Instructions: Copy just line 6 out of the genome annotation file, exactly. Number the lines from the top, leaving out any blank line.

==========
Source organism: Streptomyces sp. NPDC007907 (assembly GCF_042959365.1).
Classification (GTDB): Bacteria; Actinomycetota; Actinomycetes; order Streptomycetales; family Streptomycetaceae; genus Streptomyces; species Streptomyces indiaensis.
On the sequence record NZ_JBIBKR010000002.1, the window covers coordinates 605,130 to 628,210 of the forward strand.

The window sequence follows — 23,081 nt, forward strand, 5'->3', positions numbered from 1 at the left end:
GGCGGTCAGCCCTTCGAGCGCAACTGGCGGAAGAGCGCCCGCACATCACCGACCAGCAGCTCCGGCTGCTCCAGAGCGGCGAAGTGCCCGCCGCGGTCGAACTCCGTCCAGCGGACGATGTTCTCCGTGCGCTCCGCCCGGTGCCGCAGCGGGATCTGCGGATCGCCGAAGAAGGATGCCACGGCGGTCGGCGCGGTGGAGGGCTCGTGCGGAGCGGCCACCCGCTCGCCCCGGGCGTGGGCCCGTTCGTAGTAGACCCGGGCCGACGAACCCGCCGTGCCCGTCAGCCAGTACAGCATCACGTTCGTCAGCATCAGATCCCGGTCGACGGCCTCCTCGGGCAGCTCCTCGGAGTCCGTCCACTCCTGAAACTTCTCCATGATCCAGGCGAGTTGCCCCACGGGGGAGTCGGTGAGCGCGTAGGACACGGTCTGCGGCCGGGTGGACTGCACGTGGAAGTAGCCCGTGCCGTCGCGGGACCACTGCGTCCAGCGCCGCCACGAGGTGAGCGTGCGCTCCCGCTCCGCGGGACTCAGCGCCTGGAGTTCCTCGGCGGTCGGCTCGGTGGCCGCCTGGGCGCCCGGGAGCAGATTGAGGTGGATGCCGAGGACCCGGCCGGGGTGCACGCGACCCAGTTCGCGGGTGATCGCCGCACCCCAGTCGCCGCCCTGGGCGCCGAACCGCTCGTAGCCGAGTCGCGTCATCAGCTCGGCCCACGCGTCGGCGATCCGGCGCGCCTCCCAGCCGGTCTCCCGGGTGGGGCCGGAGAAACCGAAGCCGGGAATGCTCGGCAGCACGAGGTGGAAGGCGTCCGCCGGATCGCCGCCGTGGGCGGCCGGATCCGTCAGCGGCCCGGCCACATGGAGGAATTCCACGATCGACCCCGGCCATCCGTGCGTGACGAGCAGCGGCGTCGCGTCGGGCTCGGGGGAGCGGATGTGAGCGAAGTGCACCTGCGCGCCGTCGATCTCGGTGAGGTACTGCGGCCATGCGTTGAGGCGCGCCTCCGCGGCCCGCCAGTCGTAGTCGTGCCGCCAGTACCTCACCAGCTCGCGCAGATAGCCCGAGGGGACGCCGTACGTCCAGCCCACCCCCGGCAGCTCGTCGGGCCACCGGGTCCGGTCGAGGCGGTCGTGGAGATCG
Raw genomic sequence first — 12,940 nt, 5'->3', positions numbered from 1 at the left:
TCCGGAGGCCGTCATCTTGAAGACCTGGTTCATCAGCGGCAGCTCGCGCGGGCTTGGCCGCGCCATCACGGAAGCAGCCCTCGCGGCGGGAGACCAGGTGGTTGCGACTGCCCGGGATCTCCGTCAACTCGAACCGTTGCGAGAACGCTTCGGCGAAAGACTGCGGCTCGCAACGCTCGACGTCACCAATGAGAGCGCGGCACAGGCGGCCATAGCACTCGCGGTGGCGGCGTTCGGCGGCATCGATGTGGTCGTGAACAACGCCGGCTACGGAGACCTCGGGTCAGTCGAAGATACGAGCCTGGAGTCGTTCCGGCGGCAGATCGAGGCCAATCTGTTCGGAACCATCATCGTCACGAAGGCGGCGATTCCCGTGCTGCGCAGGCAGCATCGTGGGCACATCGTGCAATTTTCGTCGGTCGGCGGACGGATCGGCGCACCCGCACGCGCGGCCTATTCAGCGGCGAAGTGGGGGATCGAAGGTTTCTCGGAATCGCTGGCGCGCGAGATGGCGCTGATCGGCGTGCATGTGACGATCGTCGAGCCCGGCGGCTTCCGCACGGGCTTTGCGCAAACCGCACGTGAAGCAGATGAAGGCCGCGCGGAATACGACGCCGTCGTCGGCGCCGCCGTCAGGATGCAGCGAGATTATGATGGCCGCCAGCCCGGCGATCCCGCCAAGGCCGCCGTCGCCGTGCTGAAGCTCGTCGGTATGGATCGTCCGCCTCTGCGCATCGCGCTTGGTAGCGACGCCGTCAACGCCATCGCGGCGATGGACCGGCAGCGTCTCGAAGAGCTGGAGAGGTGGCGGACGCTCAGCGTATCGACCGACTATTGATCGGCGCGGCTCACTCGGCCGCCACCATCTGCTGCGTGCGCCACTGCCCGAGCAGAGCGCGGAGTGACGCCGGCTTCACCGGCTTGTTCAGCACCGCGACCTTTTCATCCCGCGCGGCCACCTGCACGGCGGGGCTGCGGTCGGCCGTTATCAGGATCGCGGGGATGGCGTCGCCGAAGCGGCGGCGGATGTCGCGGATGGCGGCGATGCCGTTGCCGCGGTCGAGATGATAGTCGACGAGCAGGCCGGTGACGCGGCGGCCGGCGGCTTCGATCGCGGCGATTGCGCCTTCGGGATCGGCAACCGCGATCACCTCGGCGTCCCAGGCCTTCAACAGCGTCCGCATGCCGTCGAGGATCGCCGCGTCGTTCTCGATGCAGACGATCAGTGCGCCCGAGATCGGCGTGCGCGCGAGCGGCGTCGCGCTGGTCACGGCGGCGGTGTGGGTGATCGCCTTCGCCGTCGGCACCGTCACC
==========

Raw genomic sequence first — 12,940 nt, 5'->3', positions numbered from 1 at the left: